Thursday, December 08, 2016

Operator overloading in Swift

After years of having to write [@"bar" isEqualToString:@"foo"] I’m delighted that in swift we can simplify things and just write “bar” == “foo”.

However there is an important thing to note. Swift will match the overloaded operator to function that takes the same arguments. Simple.

So if I follow the example set by the equatable protocol, and wanted to compare two NSObject subclasses, I could create a function that looks something like:

And this would work everywhere as expected and print “hello world” …

Well, no. Remember I said exactly the same arguments.

So, If I was to change the optionality of one of the variables:

let a = Object(name: "foo")
var b:Object?

b = Object(name: "foo")

Our custom equality function will no longer be called, as it only expects unwrapped values. This means that the equality would fail, as the pointers do not match, and the test would fail and doSomethingWhenTheStringChanges would never be called.

The solution is fairly simple, you need to create a version of the overridden operator that accepts optionals, but again remember that the compiler is trying to match parameters, so you also need to cover the case where you have one/two unwrapped parameters.

What will now happen, is that when we have unwrapped parameters it will go directly to the first overridden operator, while optionals will use the second. We use the guard to ensure that we can unwrap both, and then do a pointer equality check which will return the correct result if one, or both are nil.

What makes this behaviour particularly “special” is that it will only happen with NSObject subclasses. When using doing the same thing with a pure Swift class, if you are missing the optional variation of the overridden operator the compiler will require you to explicitly unwrap the variable.

Ultimately I think the best way to avoid this mess is to just do things the old fashioned way and override isEqual: in your subclass.

It should also be noted that Xcode correctly syntax highlights the operator depending on whether you will use NSObject’s version of isEqual: or your own at runtime, but there is no warning.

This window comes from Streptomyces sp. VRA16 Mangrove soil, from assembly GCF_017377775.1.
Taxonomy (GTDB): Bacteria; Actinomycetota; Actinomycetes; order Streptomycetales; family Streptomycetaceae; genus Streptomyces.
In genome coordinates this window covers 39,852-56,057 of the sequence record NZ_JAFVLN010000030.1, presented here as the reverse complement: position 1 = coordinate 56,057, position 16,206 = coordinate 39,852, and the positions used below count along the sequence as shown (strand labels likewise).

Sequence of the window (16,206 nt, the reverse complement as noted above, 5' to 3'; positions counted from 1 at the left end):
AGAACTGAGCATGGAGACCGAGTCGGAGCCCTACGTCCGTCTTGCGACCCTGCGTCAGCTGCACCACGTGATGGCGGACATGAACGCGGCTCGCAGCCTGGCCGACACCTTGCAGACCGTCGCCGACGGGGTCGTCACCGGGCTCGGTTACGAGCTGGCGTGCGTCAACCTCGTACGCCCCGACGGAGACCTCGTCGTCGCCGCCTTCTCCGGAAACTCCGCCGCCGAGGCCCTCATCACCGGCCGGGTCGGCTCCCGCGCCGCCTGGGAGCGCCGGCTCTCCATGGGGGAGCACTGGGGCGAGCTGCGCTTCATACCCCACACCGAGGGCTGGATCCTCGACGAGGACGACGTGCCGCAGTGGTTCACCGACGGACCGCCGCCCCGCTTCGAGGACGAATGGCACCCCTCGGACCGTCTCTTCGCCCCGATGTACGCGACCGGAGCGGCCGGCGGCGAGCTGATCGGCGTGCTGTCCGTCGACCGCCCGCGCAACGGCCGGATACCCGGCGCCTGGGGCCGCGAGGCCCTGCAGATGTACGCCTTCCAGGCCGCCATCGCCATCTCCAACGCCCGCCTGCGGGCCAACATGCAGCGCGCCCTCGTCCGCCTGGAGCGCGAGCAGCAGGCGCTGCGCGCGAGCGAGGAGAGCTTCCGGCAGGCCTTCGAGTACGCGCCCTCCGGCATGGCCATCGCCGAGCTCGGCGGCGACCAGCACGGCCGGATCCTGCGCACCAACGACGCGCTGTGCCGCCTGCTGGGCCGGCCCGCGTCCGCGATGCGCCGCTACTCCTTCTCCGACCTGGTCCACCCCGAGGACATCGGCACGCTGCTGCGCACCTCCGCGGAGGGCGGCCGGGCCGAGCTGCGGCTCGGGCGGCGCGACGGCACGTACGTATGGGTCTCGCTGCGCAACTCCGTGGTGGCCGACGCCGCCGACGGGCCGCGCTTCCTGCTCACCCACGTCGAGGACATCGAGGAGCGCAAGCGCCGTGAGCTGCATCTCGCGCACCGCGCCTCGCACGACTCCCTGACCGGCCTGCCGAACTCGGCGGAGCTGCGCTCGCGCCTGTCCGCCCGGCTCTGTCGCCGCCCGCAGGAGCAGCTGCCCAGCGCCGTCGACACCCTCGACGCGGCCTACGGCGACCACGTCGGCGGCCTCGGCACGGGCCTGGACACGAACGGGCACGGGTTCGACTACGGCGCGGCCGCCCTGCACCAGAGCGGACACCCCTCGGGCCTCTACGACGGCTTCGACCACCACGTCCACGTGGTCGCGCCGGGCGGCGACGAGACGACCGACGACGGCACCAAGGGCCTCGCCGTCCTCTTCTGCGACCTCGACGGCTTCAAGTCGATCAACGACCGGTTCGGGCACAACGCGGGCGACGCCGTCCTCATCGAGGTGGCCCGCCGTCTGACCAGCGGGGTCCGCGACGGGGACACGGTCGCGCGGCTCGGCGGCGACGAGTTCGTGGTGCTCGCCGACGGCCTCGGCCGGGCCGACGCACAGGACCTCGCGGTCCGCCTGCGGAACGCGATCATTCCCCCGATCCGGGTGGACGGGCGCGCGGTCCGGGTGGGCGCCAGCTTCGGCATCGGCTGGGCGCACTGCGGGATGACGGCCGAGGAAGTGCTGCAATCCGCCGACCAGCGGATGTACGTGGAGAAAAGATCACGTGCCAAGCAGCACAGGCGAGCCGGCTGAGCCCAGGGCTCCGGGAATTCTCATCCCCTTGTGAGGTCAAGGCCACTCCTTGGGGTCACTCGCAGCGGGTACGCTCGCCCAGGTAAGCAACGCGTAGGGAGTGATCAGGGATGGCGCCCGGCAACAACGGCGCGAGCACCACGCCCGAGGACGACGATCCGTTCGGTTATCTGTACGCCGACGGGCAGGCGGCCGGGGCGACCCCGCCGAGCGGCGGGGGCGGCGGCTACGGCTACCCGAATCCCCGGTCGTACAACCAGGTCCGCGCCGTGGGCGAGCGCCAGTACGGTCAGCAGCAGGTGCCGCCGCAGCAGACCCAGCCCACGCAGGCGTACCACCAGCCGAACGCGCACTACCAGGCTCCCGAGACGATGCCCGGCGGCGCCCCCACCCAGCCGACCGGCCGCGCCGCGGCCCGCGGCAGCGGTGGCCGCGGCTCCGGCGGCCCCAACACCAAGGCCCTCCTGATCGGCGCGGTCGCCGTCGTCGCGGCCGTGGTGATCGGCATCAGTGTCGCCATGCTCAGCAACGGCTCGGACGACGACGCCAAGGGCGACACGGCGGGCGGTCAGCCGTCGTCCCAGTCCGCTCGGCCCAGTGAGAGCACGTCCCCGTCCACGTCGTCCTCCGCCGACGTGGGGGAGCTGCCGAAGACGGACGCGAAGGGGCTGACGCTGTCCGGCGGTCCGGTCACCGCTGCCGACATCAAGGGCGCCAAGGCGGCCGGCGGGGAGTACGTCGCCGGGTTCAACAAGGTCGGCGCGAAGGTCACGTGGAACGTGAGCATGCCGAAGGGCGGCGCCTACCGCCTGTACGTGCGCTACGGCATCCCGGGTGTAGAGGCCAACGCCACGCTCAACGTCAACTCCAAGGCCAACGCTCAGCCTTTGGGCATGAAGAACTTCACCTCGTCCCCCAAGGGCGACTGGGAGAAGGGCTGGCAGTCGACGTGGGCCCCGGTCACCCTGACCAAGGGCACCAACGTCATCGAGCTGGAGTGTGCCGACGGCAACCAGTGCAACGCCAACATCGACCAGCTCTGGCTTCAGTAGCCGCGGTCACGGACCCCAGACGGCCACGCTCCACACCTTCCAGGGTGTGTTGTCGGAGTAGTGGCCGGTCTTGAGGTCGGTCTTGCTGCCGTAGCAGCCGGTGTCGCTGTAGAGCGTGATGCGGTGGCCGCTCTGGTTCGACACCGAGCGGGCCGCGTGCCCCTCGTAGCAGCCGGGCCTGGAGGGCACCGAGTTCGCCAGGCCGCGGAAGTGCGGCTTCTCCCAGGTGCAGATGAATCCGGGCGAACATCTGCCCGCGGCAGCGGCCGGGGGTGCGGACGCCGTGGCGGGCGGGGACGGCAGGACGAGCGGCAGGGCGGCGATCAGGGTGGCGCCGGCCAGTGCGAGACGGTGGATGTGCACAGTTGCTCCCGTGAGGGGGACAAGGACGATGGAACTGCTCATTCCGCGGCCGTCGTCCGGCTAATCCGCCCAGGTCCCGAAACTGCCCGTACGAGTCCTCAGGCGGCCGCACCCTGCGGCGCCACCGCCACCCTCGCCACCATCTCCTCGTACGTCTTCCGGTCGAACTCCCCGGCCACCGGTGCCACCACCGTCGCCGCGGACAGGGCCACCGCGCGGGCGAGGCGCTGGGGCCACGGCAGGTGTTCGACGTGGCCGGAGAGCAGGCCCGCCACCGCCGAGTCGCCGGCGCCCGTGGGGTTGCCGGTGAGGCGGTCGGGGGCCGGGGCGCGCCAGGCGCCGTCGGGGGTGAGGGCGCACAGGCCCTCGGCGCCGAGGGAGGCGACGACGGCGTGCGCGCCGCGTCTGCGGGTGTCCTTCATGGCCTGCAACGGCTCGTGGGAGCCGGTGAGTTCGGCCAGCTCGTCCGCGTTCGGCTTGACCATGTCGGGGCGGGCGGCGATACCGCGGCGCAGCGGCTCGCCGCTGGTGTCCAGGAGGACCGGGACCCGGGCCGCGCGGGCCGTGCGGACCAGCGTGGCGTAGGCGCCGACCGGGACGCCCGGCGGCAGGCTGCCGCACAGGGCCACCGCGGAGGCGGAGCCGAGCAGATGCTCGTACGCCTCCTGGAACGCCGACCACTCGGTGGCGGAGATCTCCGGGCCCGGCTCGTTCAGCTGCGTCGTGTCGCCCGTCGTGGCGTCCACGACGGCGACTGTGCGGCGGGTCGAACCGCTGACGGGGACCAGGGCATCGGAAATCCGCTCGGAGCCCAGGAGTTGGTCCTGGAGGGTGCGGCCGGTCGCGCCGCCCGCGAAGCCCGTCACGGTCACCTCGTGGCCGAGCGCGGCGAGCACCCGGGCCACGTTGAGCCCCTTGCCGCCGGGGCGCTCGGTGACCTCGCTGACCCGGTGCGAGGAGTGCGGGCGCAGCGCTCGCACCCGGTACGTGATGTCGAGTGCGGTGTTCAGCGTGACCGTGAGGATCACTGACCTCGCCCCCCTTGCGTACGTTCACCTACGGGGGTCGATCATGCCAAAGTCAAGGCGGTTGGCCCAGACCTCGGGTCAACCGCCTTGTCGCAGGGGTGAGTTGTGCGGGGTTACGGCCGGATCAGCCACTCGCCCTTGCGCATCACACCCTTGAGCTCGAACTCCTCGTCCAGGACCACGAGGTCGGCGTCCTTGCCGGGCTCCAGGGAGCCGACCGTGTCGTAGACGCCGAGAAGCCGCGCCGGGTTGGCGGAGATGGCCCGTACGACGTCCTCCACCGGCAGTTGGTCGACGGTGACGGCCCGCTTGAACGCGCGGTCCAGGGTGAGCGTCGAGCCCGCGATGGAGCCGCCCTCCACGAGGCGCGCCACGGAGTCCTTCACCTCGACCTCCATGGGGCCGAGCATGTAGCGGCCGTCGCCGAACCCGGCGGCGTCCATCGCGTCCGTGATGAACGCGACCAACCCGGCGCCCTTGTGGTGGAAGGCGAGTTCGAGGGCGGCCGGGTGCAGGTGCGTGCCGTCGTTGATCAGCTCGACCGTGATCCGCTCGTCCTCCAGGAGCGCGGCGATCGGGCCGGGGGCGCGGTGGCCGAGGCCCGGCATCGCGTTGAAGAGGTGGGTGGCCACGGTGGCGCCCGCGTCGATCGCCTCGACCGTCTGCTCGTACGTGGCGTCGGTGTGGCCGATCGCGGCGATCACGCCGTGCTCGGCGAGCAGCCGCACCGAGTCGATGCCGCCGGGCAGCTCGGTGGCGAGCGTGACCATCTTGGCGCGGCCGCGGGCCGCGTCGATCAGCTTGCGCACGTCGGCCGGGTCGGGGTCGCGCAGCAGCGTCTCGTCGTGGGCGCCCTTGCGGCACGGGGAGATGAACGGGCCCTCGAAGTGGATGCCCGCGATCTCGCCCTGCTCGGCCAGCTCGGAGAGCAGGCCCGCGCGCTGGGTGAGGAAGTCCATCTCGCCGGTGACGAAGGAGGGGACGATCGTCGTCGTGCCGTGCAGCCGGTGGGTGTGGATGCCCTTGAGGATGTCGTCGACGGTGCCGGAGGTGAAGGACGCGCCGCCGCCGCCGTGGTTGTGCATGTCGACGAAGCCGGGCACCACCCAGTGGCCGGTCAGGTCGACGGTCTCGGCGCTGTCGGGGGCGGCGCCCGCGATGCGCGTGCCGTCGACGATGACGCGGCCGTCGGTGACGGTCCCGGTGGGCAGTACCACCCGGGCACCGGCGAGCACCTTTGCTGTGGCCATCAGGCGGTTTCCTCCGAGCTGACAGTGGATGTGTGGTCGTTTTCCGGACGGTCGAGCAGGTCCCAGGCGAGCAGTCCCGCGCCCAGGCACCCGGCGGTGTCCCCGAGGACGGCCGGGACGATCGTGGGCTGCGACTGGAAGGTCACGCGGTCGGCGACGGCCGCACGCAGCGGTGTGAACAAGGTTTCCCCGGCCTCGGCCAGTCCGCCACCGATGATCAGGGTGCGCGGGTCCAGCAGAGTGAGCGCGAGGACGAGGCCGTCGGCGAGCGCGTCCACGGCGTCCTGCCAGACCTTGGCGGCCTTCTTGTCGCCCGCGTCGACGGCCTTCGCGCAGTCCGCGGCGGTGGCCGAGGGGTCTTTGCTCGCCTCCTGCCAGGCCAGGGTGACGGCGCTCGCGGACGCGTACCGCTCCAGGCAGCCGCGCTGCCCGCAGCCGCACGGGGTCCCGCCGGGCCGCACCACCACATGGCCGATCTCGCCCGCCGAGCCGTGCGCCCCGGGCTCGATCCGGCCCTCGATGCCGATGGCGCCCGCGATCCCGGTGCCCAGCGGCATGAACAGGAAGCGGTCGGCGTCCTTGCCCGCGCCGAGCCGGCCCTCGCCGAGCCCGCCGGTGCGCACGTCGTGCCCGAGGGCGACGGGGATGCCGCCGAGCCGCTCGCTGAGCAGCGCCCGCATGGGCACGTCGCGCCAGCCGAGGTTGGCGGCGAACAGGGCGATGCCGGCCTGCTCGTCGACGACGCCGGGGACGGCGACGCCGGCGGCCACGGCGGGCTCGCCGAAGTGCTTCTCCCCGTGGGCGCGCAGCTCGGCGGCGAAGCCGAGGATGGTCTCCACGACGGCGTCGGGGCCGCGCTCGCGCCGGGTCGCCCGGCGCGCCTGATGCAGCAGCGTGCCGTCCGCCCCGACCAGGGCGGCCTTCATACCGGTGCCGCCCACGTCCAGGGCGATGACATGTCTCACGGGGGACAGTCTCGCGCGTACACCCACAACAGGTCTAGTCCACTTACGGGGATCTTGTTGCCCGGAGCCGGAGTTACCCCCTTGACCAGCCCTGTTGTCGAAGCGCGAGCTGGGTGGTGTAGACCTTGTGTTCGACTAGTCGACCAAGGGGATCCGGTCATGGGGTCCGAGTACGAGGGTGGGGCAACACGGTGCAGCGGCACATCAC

Monday, January 11, 2016

Taking back disk space from Xcode

I have 256 GB SSD in my Macbook Pro, I have no external disks, and no cloud storage other than a Dropbox's free tier. So I think it's fair to say that I'm not a data hoarder. I live my digital life, much like I live my real life, lean and light.

In the last few months I've been constantly hovering around ~8GB of available space, and more recently I've opened my Macbook to messages of "No available disk space". Considering that I dilligently manage my storage I've been a little confused as to why this is the case.

After digging around a little, I discovered that the ~/Library/Developer folder is weighing in at 35.75GB, thats 13% of my disk space!

Digging a little deeper, ~/Library/Developer/Xcode/iOS DeviceSupport/ contains the symbols for every iOS version that you've connected to your machine. If you are like me, and have been doing development for a while, you'll probably have a few, I had 12, going as far back as 7.1.2. They range in size from 600MB, all the way upto 3.36 GB. For my development needs I only need the last two versions; 9.2 & 8.4.1. Removing the unused symbols, as well some dervived data from some old projects helped me recover around 13GB.

If you've installed Xcode Betas you may have had the issue where you have duplicate simulators, sometimes even 3 copies. Each simulator is usually 1GB+ so removing excess ones can save you some additional space. On the advice of this stackoverflow post I installed the snapshot tool, which is part of the fastlane toolkit. It has a handy command called "reset_simulators" which will remove all the simulators, and recreate only the simulators for the current primary SDK you have installed.

The above tips helped me recover 22 GB just from Xcode.